The Bankruptcy (Amendment) Act 2015 (No. 60 of 2015) was signed by the President on 25 December, 2015.

 

The Act:

- reduces the normal duration of bankruptcy from 3 years to 1 year, except where the term is extended for non-cooperation or concealment. (Existing bankruptcies to be discharged, subject to a 6 month transitional period, to enable the Official Assignee to seek extension in any case of suspected concealment or non-cooperation).

- enables the Court to extend bankruptcy term to up to 15 years in cases of particularly serious non co-operation by the bankrupt person.

- reduces the maximum duration of bankruptcy payment orders from 5 years to 3 years, except where this is extended for non-cooperation or concealment. In such cases, the maximum duration of the payment order would remain 5 years, subject to expiry at latest on the 8th anniversary of the original adjudication.

- automatically re-vests the home in the discharged bankrupt person within a 3 year period of bankruptcy adjudication, if the Official Assignee has not sold it (or applied for a Court order to do so) within that period.

- removes the outdated requirement for a ‘statutory sitting’ of the High Court after bankruptcy adjudication, which must be attended by the bankrupt person, the creditors and the Official Assignee.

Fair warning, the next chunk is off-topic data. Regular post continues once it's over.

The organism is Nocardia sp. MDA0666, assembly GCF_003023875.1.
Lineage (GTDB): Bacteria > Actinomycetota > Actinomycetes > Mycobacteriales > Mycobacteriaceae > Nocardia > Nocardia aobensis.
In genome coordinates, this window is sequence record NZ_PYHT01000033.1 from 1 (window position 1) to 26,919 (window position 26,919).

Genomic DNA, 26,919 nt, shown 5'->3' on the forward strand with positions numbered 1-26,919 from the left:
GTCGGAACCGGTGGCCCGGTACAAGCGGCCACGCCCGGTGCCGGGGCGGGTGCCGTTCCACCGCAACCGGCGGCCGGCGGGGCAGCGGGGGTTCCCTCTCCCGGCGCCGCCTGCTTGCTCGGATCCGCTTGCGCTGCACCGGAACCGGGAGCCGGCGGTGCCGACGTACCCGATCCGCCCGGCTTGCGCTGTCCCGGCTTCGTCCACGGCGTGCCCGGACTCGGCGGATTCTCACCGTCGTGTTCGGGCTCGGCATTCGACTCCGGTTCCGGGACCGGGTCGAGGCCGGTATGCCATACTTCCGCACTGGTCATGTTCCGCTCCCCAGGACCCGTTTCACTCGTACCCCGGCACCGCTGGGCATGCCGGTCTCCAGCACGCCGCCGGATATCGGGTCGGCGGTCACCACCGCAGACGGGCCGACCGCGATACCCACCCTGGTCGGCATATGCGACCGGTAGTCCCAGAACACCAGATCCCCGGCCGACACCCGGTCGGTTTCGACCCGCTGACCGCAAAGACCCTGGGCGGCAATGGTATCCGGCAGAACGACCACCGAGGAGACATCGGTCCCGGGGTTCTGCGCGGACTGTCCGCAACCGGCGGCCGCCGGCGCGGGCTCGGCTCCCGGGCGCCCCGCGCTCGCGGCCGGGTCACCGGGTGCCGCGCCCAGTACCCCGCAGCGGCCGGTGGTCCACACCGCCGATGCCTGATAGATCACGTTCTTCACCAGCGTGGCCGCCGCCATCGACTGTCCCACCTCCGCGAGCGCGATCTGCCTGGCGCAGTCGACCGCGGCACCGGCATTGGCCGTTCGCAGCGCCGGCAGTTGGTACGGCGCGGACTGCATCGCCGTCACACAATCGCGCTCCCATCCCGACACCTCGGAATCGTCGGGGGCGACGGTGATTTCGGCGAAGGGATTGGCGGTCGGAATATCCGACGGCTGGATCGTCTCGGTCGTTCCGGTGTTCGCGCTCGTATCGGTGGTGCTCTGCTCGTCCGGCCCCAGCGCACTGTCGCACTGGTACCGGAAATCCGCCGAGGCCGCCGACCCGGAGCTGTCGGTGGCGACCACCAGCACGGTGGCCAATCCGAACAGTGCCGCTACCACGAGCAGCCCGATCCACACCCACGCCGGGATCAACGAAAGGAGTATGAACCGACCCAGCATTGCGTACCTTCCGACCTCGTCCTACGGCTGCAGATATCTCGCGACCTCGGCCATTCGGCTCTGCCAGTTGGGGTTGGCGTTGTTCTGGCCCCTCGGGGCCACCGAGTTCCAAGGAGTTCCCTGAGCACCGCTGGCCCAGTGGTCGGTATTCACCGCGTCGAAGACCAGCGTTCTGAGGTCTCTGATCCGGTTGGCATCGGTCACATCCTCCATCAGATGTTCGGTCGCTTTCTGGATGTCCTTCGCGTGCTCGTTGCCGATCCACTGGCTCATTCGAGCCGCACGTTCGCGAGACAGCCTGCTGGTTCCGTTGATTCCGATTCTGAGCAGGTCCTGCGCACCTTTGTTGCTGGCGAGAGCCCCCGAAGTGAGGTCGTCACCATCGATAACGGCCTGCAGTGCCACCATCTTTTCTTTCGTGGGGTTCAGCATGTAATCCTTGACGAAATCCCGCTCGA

- clarifies that the Official Assignee is entitled to demand electronic records of a bankrupt person.

- widen the powers of the Official Assignee to disclaim onerous properties.

- introduces measures to modernise and streamline bankruptcy procedures and reduce unnecessary delays and costs to the parties and the taxpayer.

Click here for link to the Act.

 

The Bankruptcy (Amendment) Act 2015 (Commencement) Order 2016 commenced most of the provisions of the Act on 29 January 2016. Click here to see the Order.

The only provisions not commenced under the Order are those dealing with the abolition of the requirement for a 'statutory sitting' of the High Court in bankruptcy cases (sections 3, 4, 5, 13 and 14). Those provisions require changes to the relevant Court Rules and will be the subject of a further commencement order.